There is no justification for objecting to the existence of Arsenal FanTV.
Its creators spotted a legitimate gap in the market, and shrewdly constructed a platform on which to allow fans express their opinions to a wider audience. Their plan and its execution are to be admired rather than belittled, the latter of which has been the case among many critics of the channel and its format.
The world of Arsenal FanTV is here to stay, and that must be accepted. Perhaps we should even rejoice at the creation of a place where the previously voiceless can become, however briefly, the vox populi of the vast nation that is Arsenal. But then again, perhaps not. Because several of the more intransigent denizens of this brave new world are nothing if not tremendously adept at chilling the blood of less dogmatic observers through the rather distasteful combination of anger, frustration and entitlement that they hurl into our lives via the ersatz therapy couch that is Robbie Lyle’s microphone.
There are those who are capable of leaving you with a sense of cold dread, a feeling of despair and self-righteous wonder at what must be missing from their lives to make them so invested in the result of a sporting contest; or who should be the head coach of a sporting organisation; or who should not be the head coach of a sporting organisation. Or who said what about our Sharon last Tuesday in Tesco and can you believe it the absolute b**tard how f**king dare he blood?
People should not be this angry about football: aren’t they aware of its irrelevance except as what should be an enjoyable diversion? People this engorged on fury are to be feared. They inhabit a tiny space where nothing is visible beyond the wall of bitterness they have erected to shield themselves from the reality of their own disenfranchisement. They have allowed their rage to consume them to the extent that they will gladly scream, threaten and rant with abandon to an audience who – as they are surely unaware – view them largely with disdain.
These are not the type of people who should be speaking to a global audience in the millions. And yet, they are. Courtesy of Arsenal FanTV.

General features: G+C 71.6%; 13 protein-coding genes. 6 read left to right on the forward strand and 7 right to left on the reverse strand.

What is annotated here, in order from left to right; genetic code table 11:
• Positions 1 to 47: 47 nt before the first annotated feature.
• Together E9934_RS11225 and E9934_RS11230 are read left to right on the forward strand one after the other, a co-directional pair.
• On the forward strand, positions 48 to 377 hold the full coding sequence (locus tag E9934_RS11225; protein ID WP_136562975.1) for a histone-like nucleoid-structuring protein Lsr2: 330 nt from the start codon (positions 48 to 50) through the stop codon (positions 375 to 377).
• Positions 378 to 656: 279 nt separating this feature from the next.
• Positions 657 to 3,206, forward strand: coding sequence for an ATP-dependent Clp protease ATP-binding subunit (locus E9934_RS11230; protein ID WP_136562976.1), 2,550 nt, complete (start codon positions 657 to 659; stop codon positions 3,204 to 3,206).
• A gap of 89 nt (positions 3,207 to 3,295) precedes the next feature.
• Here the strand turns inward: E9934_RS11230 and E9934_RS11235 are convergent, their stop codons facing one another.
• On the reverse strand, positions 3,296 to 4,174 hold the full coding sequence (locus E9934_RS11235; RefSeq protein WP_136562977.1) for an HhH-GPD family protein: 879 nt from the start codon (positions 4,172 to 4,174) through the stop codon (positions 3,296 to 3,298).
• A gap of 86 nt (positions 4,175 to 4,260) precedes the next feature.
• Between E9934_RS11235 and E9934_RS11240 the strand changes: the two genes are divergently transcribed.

Moreover, several regulars on the channel now appear to consider themselves genuine authorities on football (and probably everything else), holding forth with the gravity of Cicero addressing the Senate. You just know they’ve been thinking about what they’re going to say since the moment the match began, and probably long before that. And so, after each match, the rage-orators assemble and, with the patience of crocodiles, await their turn to cast their views into the violent maelstrom that is The Arsenal Internet.
They speak with a self-important assurance that is entirely unjustified and has been in no way earned. Realistically, very few people with a true claim to possessing actual insight into élite-level football have ever appeared on Arsenal FanTV (which of course is partly its raison d’être). The most recent was a former Manchester United fullback and failed La Liga manager, who, when featured on the channel, quite evidently considered his interlocutors to be little more than jumped-up imbeciles.
Which, of course, is incorrect and unfair. But could you blame him for feeling that way about what he perceives to be the average FanTVer? After all, for most of us, the only time FanTV enters our lives is when a particularly furious or deluded ranter has been freed from the shackles of sanity and is suddenly Retweeted into our consciousness.
There isn’t really any doubt that Arsenal FanTV is a clever and worthwhile innovation on the part of one or two rather astute individuals. There’s even less doubt that it has the power to be a force for good. The problem is that the very breadth of humanity and discourse that it’s capable of encompassing means there will inevitably be those who seek to use its reach in order to appease their own frustration. And, of course, that may be absolutely fine with the owners, as they watch the hits rain down and the subscriber numbers skyrocket, but perhaps given their success they can now afford to be more discriminating when it comes to who they broadcast.
Possibly, many of you reading this piece will currently be yelling “free speech” at the top of your lungs. But this isn’t an attack on free speech. It’s a letter of objection aimed at those who use free speech to infect others with their anger. Certainly, they have a right to do so, but equally there is a right to rail against them: to suggest that, perhaps, they should all just calm down a bit; to point out that, at the end of the day, it’s really just not that important whether or not Arsenal FC are winning football matches.
Maybe it’s time for these people to simply take a deep breath, re-evaluate their priorities ever so slightly and, well, stop being so furious all the time.